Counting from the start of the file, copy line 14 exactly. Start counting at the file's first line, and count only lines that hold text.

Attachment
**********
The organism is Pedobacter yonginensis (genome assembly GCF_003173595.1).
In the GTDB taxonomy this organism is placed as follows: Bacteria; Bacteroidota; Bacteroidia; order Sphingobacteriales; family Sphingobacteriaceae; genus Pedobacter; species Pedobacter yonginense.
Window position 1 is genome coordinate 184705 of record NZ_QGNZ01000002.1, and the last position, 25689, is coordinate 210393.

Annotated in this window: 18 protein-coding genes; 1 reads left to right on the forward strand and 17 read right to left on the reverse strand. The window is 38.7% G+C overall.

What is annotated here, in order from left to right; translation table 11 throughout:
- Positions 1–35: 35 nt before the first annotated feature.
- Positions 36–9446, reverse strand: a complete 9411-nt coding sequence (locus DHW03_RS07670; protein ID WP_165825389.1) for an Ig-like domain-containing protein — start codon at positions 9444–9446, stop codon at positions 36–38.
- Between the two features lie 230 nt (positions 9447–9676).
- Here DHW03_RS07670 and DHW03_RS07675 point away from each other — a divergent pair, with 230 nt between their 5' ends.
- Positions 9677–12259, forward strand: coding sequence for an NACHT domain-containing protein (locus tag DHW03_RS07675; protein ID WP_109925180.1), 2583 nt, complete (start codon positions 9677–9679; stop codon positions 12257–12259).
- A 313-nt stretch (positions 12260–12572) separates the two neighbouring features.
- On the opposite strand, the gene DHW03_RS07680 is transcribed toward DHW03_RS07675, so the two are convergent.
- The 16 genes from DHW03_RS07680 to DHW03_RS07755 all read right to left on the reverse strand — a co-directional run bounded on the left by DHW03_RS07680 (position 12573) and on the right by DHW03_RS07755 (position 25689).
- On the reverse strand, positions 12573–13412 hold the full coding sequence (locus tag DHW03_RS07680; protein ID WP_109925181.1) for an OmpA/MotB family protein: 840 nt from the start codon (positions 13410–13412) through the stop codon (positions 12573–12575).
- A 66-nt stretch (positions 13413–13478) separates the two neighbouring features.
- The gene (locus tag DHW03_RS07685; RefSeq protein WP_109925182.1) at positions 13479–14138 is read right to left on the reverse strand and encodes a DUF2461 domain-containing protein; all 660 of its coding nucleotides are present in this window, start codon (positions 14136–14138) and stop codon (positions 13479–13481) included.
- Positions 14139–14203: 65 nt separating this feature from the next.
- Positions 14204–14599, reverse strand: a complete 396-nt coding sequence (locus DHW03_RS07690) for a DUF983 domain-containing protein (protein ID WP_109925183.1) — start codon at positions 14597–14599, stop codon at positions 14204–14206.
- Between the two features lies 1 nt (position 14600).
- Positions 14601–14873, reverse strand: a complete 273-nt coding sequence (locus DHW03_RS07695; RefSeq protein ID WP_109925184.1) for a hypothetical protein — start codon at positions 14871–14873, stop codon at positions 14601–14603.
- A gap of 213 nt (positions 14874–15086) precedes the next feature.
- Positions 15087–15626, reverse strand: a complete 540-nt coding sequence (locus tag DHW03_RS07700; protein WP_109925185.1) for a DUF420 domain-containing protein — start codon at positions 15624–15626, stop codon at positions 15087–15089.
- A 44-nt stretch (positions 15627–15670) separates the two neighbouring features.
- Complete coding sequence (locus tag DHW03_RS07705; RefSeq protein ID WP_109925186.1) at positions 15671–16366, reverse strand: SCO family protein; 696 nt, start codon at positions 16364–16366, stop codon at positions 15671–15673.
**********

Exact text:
- On the reverse strand, positions 12573–13412 hold the full coding sequence (locus tag DHW03_RS07680; protein ID WP_109925181.1) for an OmpA/MotB family protein: 840 nt from the start codon (positions 13410–13412) through the stop codon (positions 12573–12575).